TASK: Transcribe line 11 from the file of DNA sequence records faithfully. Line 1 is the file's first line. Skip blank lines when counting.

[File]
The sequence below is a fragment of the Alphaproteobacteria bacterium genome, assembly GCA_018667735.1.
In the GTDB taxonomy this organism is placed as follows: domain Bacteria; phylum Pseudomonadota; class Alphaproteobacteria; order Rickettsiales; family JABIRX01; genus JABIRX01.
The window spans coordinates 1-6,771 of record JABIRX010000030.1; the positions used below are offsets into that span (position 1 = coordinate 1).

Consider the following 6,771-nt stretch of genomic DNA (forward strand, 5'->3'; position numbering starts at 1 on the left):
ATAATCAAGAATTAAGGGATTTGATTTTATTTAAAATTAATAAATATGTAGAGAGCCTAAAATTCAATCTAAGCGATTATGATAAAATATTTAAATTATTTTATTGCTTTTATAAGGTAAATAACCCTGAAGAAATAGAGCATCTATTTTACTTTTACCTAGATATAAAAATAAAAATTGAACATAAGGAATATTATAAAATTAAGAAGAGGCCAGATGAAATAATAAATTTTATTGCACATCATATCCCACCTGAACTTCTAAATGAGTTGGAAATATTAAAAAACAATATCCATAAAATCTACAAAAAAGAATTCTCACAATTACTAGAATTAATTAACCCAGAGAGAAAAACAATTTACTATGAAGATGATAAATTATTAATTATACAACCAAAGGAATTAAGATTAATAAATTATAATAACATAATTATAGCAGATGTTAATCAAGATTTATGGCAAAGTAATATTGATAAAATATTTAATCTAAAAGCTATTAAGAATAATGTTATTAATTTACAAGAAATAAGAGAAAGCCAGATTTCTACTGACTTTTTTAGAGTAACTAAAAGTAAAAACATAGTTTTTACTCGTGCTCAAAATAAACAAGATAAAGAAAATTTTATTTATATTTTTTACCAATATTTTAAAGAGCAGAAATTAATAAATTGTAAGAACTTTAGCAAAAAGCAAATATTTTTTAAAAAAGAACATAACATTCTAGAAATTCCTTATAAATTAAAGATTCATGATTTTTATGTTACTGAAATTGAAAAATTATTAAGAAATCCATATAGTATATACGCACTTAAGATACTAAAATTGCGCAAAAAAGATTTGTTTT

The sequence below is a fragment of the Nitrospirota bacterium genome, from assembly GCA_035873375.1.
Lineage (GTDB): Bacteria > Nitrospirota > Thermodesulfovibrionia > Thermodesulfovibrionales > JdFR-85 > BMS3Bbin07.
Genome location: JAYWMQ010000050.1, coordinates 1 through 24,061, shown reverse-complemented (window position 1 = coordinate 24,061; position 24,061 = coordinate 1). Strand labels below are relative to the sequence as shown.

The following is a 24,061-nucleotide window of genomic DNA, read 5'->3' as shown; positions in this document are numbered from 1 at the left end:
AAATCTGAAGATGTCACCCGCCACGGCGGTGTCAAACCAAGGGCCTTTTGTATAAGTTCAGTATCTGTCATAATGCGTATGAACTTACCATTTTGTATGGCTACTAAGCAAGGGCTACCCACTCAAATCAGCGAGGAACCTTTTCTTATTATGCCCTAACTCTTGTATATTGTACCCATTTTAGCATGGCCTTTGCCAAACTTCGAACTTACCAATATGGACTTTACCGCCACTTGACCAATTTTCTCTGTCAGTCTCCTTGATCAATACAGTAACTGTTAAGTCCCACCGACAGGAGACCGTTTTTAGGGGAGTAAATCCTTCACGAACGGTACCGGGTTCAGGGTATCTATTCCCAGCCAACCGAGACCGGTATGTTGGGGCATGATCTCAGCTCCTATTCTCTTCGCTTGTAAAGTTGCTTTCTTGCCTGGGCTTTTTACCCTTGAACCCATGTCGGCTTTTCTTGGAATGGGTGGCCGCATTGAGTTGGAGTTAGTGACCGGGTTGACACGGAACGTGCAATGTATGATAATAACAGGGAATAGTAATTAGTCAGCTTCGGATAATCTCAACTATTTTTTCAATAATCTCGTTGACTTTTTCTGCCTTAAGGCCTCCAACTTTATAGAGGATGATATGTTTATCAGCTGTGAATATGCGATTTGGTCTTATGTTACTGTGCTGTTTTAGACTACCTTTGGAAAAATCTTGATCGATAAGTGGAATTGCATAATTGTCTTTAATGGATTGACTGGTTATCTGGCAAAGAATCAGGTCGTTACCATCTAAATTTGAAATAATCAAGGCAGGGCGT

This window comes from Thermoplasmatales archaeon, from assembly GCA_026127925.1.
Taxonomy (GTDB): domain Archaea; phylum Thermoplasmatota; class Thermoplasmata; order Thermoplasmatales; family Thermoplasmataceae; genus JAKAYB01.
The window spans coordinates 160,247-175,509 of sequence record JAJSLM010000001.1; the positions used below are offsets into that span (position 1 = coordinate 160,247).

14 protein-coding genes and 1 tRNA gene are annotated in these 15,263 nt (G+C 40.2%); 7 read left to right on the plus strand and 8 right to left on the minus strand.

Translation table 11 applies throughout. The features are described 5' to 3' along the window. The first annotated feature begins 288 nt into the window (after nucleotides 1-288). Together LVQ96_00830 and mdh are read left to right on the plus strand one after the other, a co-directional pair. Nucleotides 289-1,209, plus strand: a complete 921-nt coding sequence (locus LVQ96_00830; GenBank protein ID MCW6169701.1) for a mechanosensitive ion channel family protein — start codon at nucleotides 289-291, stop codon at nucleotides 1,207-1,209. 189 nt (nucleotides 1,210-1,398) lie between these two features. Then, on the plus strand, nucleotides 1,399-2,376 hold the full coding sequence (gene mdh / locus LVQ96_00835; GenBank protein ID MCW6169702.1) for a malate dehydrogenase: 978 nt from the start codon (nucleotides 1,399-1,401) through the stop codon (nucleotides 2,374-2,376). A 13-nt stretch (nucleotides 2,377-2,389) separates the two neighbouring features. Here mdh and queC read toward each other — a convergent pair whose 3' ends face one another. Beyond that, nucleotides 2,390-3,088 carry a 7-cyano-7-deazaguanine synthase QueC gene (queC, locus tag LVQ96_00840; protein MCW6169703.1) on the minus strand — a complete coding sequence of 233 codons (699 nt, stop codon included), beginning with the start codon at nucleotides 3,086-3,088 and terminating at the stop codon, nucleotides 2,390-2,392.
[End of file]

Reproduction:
This window comes from Thermoplasmatales archaeon, from assembly GCA_026127925.1.